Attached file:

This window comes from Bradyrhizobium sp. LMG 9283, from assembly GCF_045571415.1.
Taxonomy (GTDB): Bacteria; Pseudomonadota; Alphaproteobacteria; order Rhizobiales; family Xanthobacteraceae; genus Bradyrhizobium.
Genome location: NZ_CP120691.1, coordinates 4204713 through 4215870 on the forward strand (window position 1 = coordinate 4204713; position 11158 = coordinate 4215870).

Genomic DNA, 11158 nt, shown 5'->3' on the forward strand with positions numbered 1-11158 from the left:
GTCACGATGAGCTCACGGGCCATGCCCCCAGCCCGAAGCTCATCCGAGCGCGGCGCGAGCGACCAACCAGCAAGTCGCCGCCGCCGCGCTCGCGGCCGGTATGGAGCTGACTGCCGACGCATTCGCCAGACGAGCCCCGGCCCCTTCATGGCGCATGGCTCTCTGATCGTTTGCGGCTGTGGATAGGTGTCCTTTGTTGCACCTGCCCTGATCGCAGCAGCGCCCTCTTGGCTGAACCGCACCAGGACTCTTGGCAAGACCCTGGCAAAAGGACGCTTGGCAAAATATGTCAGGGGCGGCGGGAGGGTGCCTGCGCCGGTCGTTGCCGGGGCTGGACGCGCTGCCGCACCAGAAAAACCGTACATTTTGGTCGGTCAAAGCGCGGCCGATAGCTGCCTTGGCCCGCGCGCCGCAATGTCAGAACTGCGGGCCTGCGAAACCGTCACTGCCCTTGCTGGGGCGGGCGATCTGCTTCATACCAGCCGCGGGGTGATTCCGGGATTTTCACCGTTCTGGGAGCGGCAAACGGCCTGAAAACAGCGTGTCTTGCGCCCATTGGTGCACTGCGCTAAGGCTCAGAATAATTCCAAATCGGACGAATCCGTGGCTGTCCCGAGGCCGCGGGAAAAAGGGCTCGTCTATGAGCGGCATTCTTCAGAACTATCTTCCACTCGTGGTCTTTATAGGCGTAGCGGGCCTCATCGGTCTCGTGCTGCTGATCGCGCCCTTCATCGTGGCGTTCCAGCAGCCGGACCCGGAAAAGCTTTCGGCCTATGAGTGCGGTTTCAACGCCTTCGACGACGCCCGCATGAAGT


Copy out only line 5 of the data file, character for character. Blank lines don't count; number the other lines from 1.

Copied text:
GTCACGATGAGCTCACGGGCCATGCCCCCAGCCCGAAGCTCATCCGAGCGCGGCGCGAGCGACCAACCAGCAAGTCGCCGCCGCCGCGCTCGCGGCCGGTATGGAGCTGACTGCCGACGCATTCGCCAGACGAGCCCCGGCCCCTTCATGGCGCATGGCTCTCTGATCGTTTGCGGCTGTGGATAGGTGTCCTTTGTTGCACCTGCCCTGATCGCAGCAGCGCCCTCTTGGCTGAACCGCACCAGGACTCTTGGCAAGACCCTGGCAAAAGGACGCTTGGCAAAATATGTCAGGGGCGGCGGGAGGGTGCCTGCGCCGGTCGTTGCCGGGGCTGGACGCGCTGCCGCACCAGAAAAACCGTACATTTTGGTCGGTCAAAGCGCGGCCGATAGCTGCCTTGGCCCGCGCGCCGCAATGTCAGAACTGCGGGCCTGCGAAACCGTCACTGCCCTTGCTGGGGCGGGCGATCTGCTTCATACCAGCCGCGGGGTGATTCCGGGATTTTCACCGTTCTGGGAGCGGCAAACGGCCTGAAAACAGCGTGTCTTGCGCCCATTGGTGCACTGCGCTAAGGCTCAGAATAATTCCAAATCGGACGAATCCGTGGCTGTCCCGAGGCCGCGGGAAAAAGGGCTCGTCTATGAGCGGCATTCTTCAGAACTATCTTCCACTCGTGGTCTTTATAGGCGTAGCGGGCCTCATCGGTCTCGTGCTGCTGATCGCGCCCTTCATCGTGGCGTTCCAGCAGCCGGACCCGGAAAAGCTTTCGGCCTATGAGTGCGGTTTCAACGCCTTCGACGACGCCCGCATGAAGT